Yes, I agree with the BAD MATH calculation. My BIGGEST complaint is with
LC verification system. They claim they are responsible for their verification of a borrower. I participated in funding a loan for 20k, some put in only $25
some put in hundreds, I put in $200, etc. The second month into the loan
the guy doesn’t make his payments. This guy was verified by LC, credit rating in the 700′s, employed for over 4 years & currently employed, income
$6k per month, all verified by LC. After borrower doesn’t pay, into 2nd month, LC can’t get a hold of him, can’t find him, supposedly makes all these efforts to contact him. After over a dozen emails and numerous calls to LC, they respond back that they are trying to contact borrower. LC’s atty.
is very evasive when I talked with him, saying it’s a privacy issue, can’t devulge any information, period. That’s when the RED FLAGS popped up,
so my question is WAS this guy invented to fleece 256 people out of their
measley $25 to $100′s, and put it in their pocket. Someone who got a $20k
bonus for printing up a fictitous trying to contact borrower list. Pretty good
incentive for a couple of hrs. work on a computer generating a list from a
already stored contact data base. That’s my complaint!!! After all this, not
one person out of the 256 people tried to sell their loan, not ONE!!!! This
is VERY STRANGE, and LC won’t or can’t provide an ANSWER. Now you tell
me, is this GOOD business PRACTICE??? Wait and see, when the dust settles on this, IT WILL HAPPEN AGAIN!!! That’s why my money, no matter
what the amount is, is still mine, WHEN I WANT TO GET IT. When you give up $25 over 6-10 loans, you might think twice about telling people how GREAT LC is. The idea is GREAT, it’s the THIEVES that are trying to work the angles, that they need to get rid of. And trust me, there where ever
large sums of money are at. This company is no different. If they plan to survive they need precautionary measures established for their members
to prevent fictitious borrowers being created. They don’t have any one to follow up to see if this borrower is for real, or their verification process neds a LOT OF HELP!!!!!

TechEntre September 3, 2010 at 7:50 pm

Only invest in responsible borrowers that aren’t frittering away their money on things that aren’t financially responsible. Financing a wedding, one time purchase, dream vacation, etc sound like you are doing someone a favor, but in reality they could save up for those expenses on their own.

Loaning to someone to consolidate debt or for a car they need for work are reasonable and lower-risk investments, the car is collateral and someone that understands the importance of refinancing bad debts has some kind of a financial education.

The default rate goes up as the time goes on, but less so on the better loans.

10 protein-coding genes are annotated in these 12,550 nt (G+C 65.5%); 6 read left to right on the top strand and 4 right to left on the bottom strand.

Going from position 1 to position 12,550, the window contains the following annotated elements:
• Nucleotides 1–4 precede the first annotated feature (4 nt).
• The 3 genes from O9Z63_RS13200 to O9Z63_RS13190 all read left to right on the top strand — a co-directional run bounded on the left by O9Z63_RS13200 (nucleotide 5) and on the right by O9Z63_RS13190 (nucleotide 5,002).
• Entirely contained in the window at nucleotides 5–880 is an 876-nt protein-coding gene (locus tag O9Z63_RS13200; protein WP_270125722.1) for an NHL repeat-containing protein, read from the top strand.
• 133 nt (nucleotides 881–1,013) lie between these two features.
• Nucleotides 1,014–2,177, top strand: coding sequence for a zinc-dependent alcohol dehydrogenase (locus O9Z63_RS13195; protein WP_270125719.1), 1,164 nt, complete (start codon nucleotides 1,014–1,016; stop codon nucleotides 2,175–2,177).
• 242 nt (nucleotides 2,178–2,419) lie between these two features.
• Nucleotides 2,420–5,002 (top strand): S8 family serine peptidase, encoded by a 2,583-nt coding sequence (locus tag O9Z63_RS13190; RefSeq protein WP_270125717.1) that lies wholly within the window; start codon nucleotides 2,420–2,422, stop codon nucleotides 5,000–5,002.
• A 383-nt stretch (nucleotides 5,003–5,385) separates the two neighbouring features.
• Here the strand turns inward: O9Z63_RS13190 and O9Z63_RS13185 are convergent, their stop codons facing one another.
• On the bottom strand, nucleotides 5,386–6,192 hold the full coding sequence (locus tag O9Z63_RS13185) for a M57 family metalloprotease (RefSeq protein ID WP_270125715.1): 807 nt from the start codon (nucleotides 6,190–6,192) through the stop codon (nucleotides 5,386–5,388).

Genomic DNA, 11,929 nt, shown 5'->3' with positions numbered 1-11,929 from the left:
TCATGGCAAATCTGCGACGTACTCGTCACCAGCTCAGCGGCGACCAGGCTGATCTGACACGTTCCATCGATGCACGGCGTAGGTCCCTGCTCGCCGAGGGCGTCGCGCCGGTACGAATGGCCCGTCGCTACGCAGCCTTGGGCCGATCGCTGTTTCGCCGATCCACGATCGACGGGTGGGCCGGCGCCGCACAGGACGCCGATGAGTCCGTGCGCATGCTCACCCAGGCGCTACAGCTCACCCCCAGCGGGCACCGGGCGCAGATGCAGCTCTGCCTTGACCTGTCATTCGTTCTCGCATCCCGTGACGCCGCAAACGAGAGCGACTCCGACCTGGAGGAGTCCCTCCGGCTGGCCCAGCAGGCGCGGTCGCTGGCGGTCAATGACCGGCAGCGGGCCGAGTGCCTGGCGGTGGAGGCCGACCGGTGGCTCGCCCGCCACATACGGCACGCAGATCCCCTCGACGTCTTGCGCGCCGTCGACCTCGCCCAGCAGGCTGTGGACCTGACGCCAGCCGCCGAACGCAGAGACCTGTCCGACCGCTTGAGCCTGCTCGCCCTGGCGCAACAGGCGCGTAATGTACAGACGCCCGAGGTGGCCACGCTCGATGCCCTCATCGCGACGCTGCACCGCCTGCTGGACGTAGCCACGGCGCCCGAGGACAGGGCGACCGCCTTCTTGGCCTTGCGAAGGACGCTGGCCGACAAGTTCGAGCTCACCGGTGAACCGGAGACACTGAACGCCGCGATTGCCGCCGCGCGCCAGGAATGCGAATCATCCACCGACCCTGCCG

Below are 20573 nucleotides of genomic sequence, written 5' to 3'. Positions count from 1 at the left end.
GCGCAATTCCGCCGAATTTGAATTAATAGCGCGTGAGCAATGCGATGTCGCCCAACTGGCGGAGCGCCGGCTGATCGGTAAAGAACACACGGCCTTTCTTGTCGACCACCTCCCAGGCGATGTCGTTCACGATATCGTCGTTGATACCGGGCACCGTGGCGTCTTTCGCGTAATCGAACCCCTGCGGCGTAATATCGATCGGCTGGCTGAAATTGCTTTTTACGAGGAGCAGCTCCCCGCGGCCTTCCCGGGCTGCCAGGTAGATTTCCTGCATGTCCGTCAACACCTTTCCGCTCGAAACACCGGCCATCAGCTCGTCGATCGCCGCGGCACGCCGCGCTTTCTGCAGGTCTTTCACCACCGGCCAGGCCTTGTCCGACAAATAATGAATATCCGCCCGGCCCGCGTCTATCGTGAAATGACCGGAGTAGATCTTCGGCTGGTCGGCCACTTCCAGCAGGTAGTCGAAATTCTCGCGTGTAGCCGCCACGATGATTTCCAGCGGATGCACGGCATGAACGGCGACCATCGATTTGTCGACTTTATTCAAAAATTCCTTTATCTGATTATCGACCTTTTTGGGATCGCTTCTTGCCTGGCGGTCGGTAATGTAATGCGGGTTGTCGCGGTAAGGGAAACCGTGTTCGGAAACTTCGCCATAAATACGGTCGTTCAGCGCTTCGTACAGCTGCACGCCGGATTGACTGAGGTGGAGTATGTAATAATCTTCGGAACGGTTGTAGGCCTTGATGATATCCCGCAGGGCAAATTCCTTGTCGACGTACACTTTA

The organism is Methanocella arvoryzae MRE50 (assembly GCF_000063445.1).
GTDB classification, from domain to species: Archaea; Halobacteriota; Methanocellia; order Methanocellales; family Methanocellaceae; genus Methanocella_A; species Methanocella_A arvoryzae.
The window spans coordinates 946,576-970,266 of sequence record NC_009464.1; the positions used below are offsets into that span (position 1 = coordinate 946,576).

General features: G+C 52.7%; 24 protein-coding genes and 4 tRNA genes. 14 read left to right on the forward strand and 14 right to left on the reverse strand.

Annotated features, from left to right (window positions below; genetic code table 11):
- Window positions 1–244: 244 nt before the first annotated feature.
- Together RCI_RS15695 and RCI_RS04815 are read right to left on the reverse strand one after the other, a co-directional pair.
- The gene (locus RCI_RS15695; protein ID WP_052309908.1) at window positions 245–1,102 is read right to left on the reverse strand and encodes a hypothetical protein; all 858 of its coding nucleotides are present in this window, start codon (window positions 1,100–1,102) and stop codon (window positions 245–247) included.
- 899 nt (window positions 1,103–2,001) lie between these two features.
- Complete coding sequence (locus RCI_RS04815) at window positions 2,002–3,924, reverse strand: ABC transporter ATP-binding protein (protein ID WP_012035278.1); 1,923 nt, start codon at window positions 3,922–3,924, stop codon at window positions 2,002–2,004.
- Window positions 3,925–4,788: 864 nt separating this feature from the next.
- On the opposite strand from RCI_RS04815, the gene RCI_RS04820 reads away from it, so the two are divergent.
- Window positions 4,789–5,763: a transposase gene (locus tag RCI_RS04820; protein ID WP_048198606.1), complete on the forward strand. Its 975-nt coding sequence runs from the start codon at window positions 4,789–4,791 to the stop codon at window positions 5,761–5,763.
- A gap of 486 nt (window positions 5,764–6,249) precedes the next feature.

Charly October 3, 2010 at 10:09 pm

I am an investor with LC and have around 15,000 $ invested. So far, the loans which defaulted or are late are not the ones from lower credit score borrowers but from the ones with 600+ and 650+. The lower credit score people sometimes are late on their payments, sometimes for a month but then pay but these better loans that I even get lower interest rate from gives me worries especially when they can’t find the guys, leave countless messages and/or default them stating that recovery of any assets are unlikely. I tried to diversity, investing just 25 $ per loan and once a week only, but you still end up investing more than 25 $ per loan unless you sit down and analyze hundreds of loans and make sure you do not invest two weeks in a row in the same loan. This results in defaulted loans that I bought multiple shares of. I do my own math that’s the only math I trust. I am getting after defaults, defaults in process, service charges, roughly 7 % even though they quote me for getting about 11 %. I think it’s still decent return.

Techentre October 14, 2010 at 1:32 pm

Charly, dude, get out while you can! Have you read the prospectus? It is insane, if they went under they can stop facilitating the loans! It says so right in the prospectus! And they have LOST money since they started, so they very well could go under.

Ultimately you aren’t lending to the borrower. Lendingclub is lending to them and you are BUYING a NOTE representing the loan.

Get on the Folio site and start selling, you should be able to get the current value on 95% of your loans, the under performing ones you will likely have to take a discount on.

If lending club turns their company around and starts doing well, I would consider lending again, until then the risk IS NOT worth the reward.

Miriam October 16, 2010 at 6:06 am

Techentre, how did you find out that they have lost money since they started? I have looked everywhere, could you tell me where to find that info? Thanks : ) Weighing my options before signing up….. or not

GIC January 13, 2011 at 11:37 pm

Partner and me ( accountant and engineer ) are raising capital for a small RE investment fund ( up to $400K ). about 30% of the fund will be own by us and rest will be funded from outside. We both have excellent credit scores, experience with investing, both owning a rental properties.
So if there are people interesting in investing let us know. Our estimate is about 10% return on investment. ( are plans are conservative with this invest. fund )… it is more long term investment . Minimum 3K

Lee February 1, 2011 at 12:24 pm